Again, there’s a lot here, most of which I am still…contemplating. Is everybody following Marcel’s mental processes? Is he right? And a question…how much experience does one need before one can go back and “recapture” it to create art?
From Howard Moss’s The Magic Lantern of Marcel Proust:
The first involuntary memory occurs while Marcel is in motion and in a carriage. The streets leading to the Guermantes’s mansion disappear; he has the sensation that he is going to the Champs-Elysees with Francoise. Those past streets crowd out the present ones. Getting out of the carriage in the courtyard, he stumbles on two uneven paving stones. His body is electrified by a former self; the uneven paving stones restore Venice, the sensibility that experienced Venice. The sensation he had once felt on two uneven slabs in the Baptistery of St. Mark, repeated in this moment, selects the Venice days out of the decades of time. Entering the boudoir-library to await the conclusion of a piece that is being played, he hears a spoon knock against a plate carried by a servant. Marcel instantly becomes aware of a former experience submerging the present — the sound of the hammer of a railway worker who was tapping the wheels on a train. Marcel was riding to Paris. The train had stopped in a clearing. This sounds provides Marcel with ‘The same sort of felicity which the uneven paving stones had given me…what appeared so pleasant was the identical group of trees I had found so tiresome to observe and describe…’ A waiter brings some cakes and a glass of orangeade to Marcel in the library. Wiping his mouth with a napkin, its starched whiteness brings back what seems his entire knowledge of Balbec and the sea. ‘[The napkin] had exactly the same kind of starchiness as that with which I had attempted…to dry myself before the window the first day of my arrival at Balbec and within the folds of which, now, in that library of the Guermantes mansion, a green-blue ocean spread its plumage like the tail of a peacock.’ Soon after, the sound of water-pipes makes the entire dining-room of the Balbec hotel rise up from thepast. And, opening up a copy of Francoise le Champi in the library, the very book his mother read to him while he was falling asleep in his Combray bedroom, his childhood is revived.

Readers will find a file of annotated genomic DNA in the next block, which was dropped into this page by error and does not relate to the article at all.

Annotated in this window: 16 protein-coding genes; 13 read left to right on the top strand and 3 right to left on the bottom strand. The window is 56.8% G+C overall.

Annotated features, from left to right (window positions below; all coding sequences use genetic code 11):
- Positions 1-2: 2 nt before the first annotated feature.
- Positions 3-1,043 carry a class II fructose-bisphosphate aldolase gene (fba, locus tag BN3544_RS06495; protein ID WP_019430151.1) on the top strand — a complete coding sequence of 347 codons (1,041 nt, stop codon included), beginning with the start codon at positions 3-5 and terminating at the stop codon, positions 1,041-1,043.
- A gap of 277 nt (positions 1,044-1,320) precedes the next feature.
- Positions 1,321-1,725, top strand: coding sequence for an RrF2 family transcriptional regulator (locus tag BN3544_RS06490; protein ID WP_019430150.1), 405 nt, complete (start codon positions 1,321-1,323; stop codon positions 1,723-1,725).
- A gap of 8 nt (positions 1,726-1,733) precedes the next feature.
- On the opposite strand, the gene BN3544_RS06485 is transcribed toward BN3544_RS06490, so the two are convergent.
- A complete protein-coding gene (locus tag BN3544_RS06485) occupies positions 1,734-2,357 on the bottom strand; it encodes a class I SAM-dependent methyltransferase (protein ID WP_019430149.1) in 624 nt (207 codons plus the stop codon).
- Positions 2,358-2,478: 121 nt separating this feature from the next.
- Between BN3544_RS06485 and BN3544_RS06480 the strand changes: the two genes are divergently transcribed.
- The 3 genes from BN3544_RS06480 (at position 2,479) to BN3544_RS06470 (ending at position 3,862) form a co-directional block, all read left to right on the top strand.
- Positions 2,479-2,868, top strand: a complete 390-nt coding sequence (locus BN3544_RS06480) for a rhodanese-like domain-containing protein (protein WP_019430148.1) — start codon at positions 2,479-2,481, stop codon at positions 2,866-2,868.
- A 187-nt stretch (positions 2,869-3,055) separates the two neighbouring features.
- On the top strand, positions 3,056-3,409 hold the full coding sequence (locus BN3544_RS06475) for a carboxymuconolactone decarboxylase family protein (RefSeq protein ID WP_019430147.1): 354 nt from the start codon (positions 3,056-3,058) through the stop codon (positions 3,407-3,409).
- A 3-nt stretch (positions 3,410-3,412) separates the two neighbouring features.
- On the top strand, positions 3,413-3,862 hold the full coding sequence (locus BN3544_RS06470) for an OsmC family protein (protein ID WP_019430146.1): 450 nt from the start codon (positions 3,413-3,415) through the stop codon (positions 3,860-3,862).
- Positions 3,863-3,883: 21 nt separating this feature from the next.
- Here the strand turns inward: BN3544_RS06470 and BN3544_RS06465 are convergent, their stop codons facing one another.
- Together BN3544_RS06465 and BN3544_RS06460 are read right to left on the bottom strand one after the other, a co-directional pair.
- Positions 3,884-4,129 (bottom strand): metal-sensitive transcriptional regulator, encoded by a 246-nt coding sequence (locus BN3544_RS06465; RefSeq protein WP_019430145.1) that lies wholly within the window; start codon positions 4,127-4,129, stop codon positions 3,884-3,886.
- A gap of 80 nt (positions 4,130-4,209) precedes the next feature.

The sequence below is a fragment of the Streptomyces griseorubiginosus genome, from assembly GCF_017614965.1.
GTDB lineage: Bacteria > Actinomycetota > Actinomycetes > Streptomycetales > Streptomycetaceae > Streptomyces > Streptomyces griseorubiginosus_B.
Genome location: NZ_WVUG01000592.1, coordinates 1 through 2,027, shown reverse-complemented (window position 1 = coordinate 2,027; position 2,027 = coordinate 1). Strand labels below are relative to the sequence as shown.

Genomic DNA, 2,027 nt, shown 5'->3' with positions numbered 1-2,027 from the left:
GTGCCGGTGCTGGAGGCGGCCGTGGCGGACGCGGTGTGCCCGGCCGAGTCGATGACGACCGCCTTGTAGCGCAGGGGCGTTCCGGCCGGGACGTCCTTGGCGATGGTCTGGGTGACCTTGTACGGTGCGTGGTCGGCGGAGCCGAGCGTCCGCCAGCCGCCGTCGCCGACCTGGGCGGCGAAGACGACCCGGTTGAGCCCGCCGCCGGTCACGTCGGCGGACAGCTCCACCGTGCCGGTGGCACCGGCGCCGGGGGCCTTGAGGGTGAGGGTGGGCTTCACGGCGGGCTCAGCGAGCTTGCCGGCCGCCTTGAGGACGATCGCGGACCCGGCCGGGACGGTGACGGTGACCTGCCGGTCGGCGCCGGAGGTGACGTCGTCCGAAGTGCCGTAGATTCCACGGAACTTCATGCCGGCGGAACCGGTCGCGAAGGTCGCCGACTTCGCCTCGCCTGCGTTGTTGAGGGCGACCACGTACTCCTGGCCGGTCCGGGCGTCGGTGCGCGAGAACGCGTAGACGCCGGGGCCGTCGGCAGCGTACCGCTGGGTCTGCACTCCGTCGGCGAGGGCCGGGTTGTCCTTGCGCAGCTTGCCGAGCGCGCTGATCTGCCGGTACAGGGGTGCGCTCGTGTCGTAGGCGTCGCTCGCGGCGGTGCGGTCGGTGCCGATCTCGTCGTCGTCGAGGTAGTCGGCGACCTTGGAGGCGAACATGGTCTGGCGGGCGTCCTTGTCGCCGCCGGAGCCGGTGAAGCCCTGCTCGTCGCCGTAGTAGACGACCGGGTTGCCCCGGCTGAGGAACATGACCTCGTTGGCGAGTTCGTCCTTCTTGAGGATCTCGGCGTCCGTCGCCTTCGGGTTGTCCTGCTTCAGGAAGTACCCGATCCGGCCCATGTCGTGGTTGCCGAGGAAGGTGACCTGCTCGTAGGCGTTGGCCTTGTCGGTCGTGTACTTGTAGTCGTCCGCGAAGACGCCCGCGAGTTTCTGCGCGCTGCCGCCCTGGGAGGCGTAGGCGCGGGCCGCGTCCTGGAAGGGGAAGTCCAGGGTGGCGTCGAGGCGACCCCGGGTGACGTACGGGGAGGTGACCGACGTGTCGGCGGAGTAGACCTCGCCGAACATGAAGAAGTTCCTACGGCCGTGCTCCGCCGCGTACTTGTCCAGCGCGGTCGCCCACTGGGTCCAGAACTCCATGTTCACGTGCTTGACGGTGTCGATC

An important undercurrent ties these involuntary memories together. They are all memories of journeys or places. The very distinction Marcel made earlier between ‘the name’ and ‘the place’ is here proven true on an entirely different level. We see now why a particular class of involuntary memories occured while Marcel was in motion. Each was transfigured by the velocity of the future. Places — Combray, Balbec, Doncieres, Paris, and Venice — are no longer to be found on any meaningful map except the one waiting to be unfurled within Marcel. These extra-temporal moments are the true revelation ‘which offers that deep sense of renewal only because it has been breathed before, in as much as the true paradises are paradises we have lost.'”
Moncrieff: Pages 281-292 “As I entered the library where I had been pursuing…” through “the substance of our passionate dialogue with ourselves.” Kindle locations 3610-18/3754-61
Patterson: Pages 197-199 (sorry) “An image presented to us by life brings us in reality…” through “has continued our passionate dialogue with ourselves.” Kindle locations 3622-29/3656-63